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(Redirected from Creatine phosphate)
IUPAC name
Other names
Creatine phosphate; phosphorylcreatine; creatine-P; phosphagen; fosfocreatine
3D model (JSmol)
Abbreviations PCr
ECHA InfoCard 100.000.585 Edit this at Wikidata
EC Number
  • 200-643-9
  • InChI=1S/C4H10N3O5P/c1-7(2-3(8)9)4(5)6-13(10,11)12/h2H2,1H3,(H,8,9)(H4,5,6,10,11,12) ☒N
  • InChI=1/C4H10N3O5P/c1-7(2-3(8)9)4(5)6-13(10,11)12/h2H2,1H3,(H,8,9)(H4,5,6,10,11,12)
  • OC(CN(C)C(N)=NP(O)(O)=O)=O
  • CN(CC(=O)O)C(=N)NP(=O)(O)O
Molar mass 211.114 g·mol−1
C01EB06 (WHO)
GHS labelling:
GHS07: Exclamation mark
H315, H319, H335
P261, P264, P271, P280, P302+P352, P304+P340, P305+P351+P338, P312, P321, P332+P313, P337+P313, P362, P403+P233, P405, P501
Except where otherwise noted, data are given for materials in their standard state (at 25 °C [77 °F], 100 kPa).
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Phosphocreatine, also known as creatine phosphate (CP) or PCr (Pcr), is a phosphorylated form of creatine that serves as a rapidly mobilizable reserve of high-energy phosphates in skeletal muscle, myocardium and the brain to recycle adenosine triphosphate, the energy currency of the cell.


In the kidneys, the enzyme AGAT catalyzes the conversion of two amino acids — arginine and glycine — into guanidinoacetate (also called glycocyamine or GAA), which is then transported in the blood to the liver. A methyl group is added to GAA from the amino acid methionine by the enzyme GAMT, forming non-phosphorylated creatine. This is then released into the blood by the liver where it travels mainly to the muscle cells (95% of the body's creatine is in muscles), and to a lesser extent the brain, heart, and pancreas. Once inside the cells it is transformed into phosphocreatine by the enzyme complex creatine kinase.

Phosphocreatine is able to donate its phosphate group to convert adenosine diphosphate (ADP) into adenosine triphosphate (ATP). This process is an important component of all vertebrates' bioenergetic systems. For instance, while the human body only produces 250 g of ATP daily, it recycles its entire body weight in ATP each day through creatine phosphate.

Phosphocreatine can be broken down into creatinine, which is then excreted in the urine. A 70 kg man contains around 120 g of creatine, with 40% being the unphosphorylated form and 60% as creatine phosphate. Of that amount, 1–2% is broken down and excreted each day as creatinine.

Phosphocreatine is used intravenously in hospitals in some parts of the world for cardiovascular problems under the name Neoton, and also used by some professional athletes, as it is not a controlled substance.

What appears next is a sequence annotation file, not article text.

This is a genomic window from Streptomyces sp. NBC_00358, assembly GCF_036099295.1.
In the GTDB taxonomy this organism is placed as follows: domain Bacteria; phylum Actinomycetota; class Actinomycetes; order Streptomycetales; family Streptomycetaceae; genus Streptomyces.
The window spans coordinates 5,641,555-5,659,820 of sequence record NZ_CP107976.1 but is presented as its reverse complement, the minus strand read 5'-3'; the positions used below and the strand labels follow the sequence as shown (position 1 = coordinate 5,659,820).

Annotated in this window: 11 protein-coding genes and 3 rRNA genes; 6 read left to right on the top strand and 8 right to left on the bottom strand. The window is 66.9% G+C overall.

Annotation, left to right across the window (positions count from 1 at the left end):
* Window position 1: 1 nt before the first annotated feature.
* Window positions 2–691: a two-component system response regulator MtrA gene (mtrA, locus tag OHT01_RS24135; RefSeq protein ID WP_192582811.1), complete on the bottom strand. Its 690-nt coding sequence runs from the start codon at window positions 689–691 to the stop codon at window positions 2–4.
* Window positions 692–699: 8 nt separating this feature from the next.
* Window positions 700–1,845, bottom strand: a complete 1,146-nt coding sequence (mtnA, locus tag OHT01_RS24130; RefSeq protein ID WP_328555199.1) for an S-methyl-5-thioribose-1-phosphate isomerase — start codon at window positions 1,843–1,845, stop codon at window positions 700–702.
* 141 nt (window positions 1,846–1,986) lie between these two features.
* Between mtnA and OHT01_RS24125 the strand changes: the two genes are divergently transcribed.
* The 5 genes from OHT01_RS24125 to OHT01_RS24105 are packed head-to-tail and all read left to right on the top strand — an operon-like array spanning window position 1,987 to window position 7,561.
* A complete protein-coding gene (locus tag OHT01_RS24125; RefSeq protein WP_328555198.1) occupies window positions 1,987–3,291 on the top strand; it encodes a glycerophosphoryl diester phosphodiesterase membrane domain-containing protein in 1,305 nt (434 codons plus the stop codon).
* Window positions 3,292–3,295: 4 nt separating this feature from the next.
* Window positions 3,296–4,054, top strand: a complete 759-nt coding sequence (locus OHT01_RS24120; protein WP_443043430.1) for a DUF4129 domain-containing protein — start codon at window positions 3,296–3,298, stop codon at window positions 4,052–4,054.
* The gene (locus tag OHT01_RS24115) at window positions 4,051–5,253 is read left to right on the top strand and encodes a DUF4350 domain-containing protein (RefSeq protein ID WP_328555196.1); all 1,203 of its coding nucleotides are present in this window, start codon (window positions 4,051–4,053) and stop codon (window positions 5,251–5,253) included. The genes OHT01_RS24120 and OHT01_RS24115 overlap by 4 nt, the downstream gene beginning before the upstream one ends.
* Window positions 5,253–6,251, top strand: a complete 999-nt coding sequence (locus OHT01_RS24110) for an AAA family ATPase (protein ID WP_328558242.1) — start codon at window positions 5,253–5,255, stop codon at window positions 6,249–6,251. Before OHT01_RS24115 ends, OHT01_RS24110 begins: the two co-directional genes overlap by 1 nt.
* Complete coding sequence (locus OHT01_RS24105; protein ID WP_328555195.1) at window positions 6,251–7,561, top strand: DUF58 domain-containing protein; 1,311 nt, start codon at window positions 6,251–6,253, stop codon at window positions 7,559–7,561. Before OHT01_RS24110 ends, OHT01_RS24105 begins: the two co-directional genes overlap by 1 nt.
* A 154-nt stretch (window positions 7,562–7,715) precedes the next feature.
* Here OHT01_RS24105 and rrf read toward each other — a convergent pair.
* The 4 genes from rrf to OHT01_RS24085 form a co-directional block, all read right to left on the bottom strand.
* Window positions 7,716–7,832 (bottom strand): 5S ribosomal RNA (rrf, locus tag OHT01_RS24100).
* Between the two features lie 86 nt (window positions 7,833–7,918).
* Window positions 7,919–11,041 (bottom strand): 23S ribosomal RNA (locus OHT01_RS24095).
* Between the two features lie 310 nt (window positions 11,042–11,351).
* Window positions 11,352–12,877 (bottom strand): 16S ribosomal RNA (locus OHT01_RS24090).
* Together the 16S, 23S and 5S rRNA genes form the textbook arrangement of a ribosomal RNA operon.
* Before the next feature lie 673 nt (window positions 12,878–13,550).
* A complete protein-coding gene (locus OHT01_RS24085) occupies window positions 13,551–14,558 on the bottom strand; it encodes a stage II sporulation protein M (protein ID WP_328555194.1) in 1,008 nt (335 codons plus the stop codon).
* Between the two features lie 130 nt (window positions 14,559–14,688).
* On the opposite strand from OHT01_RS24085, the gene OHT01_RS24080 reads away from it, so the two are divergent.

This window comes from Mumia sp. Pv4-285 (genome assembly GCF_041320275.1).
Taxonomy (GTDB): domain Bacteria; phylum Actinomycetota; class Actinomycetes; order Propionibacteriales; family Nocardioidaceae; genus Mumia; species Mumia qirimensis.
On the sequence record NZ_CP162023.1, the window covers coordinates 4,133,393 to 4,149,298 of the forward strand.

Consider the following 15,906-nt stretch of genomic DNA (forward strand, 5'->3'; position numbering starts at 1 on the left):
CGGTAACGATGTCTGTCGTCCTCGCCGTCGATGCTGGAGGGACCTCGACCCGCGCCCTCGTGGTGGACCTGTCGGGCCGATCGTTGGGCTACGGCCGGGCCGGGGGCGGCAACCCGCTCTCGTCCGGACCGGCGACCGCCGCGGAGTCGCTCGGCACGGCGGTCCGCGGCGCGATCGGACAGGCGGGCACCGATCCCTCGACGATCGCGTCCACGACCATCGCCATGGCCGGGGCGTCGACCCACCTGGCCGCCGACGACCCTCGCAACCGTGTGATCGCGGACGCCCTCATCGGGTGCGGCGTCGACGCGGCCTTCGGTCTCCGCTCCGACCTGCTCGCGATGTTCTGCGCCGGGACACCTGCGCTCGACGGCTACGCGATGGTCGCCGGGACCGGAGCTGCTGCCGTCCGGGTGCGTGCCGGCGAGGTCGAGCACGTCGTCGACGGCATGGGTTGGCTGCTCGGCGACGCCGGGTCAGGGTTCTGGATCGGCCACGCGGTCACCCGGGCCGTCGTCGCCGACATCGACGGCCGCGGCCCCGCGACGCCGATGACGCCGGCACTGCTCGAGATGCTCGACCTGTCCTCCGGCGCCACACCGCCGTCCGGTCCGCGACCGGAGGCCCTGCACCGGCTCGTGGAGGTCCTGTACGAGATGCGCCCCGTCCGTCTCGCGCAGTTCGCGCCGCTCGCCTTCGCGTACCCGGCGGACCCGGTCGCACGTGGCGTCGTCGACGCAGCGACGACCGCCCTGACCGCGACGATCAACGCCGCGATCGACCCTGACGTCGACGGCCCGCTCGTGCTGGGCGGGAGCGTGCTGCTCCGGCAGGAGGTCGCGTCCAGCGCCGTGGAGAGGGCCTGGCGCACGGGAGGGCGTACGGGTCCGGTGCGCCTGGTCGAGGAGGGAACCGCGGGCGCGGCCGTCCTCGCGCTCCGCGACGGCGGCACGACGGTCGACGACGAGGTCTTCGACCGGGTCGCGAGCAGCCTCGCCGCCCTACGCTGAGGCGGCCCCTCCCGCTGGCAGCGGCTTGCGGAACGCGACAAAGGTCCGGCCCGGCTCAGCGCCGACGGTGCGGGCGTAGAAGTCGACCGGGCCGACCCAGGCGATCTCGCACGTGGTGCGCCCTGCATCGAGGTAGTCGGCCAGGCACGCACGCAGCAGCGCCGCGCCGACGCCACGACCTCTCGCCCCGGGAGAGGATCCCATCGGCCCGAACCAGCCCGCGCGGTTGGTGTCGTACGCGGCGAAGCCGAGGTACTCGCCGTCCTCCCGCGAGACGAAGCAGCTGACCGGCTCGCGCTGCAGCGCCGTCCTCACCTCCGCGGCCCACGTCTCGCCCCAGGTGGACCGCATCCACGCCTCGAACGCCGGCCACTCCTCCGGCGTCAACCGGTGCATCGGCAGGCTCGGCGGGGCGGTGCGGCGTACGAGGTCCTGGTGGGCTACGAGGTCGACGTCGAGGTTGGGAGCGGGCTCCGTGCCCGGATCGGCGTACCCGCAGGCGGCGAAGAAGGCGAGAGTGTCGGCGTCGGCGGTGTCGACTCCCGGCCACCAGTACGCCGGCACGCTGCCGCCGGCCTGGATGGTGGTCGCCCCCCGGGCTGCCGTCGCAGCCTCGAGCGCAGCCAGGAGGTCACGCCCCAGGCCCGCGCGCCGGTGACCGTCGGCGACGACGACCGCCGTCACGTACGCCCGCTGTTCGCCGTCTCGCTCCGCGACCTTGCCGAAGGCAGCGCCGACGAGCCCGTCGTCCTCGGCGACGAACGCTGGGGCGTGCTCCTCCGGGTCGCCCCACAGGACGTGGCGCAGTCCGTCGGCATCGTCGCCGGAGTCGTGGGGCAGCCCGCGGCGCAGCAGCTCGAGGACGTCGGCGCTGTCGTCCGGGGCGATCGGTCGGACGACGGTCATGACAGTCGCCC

Phosphocreatine can anaerobically donate a phosphate group to ADP to form ATP during the first five to eight seconds of a maximal muscular effort. [citation needed] Conversely, excess ATP can be used during a period of low effort to convert creatine back to phosphocreatine.

The reversible phosphorylation of creatine (i.e., both the forward and backward reaction) is catalyzed by several creatine kinases. The presence of creatine kinase (CK-MB, creatine kinase myocardial band) in blood plasma is indicative of tissue damage and is used in the diagnosis of myocardial infarction.[1]

The cell's ability to generate phosphocreatine from excess ATP during rest, as well as its use of phosphocreatine for quick regeneration of ATP during intense activity, provides a spatial and temporal buffer of ATP concentration. In other words, phosphocreatine acts as high-energy reserve in a coupled reaction; the energy given off from donating the phosphate group is used to regenerate the other compound - in this case, ATP. Phosphocreatine plays a particularly important role in tissues that have high, fluctuating energy demands such as muscle and brain.


The discovery of phosphocreatine[2][3] was reported by Grace and Philip Eggleton of the University of Cambridge[4] and separately by Cyrus Fiske and Yellapragada Subbarow of the Harvard Medical School[5] in 1927. A few years later David Nachmansohn, working under Meyerhof at the Kaiser Wilhelm Institute in Dahlem, Berlin, contributed to the understanding of the phosphocreatine's role in the cell.[3]


  1. ^ Schlattner U, Tokarska-Schlattner M, Wallimann T (2006). "Mitochondrial creatine kinase in human health and disease". Biochimica et Biophysica Acta (BBA) - Molecular Basis of Disease. 1762 (2): 164–180. doi:10.1016/j.bbadis.2005.09.004. PMID 16236486.
  2. ^ Saks, Valdur (2007). Molecular system bioenergetics: energy for life. Weinheim: Wiley-VCH. p. 2. ISBN 978-3-527-31787-5.
  3. ^ a b Ochoa, Severo (1989). Sherman, E. J.; National Academy of Sciences (eds.). David Nachmansohn. Biographical Memoirs. Vol. 58. National Academies Press. pp. 357–404. ISBN 978-0-309-03938-3.
  4. ^ Eggleton, Philip; Eggleton, Grace Palmer (1927). "The inorganic phosphate and a labile form of organic phosphate in the gastrocnemius of the frog". Biochemical Journal. 21 (1): 190–195. doi:10.1042/bj0210190. PMC 1251888. PMID 16743804.
  5. ^ Fiske, Cyrus H.; Subbarao, Yellapragada (1927). "The nature of the 'inorganic phosphate' in voluntary muscle". Science. 65 (1686): 401–403. Bibcode:1927Sci....65..401F. doi:10.1126/science.65.1686.401. PMID 17807679.

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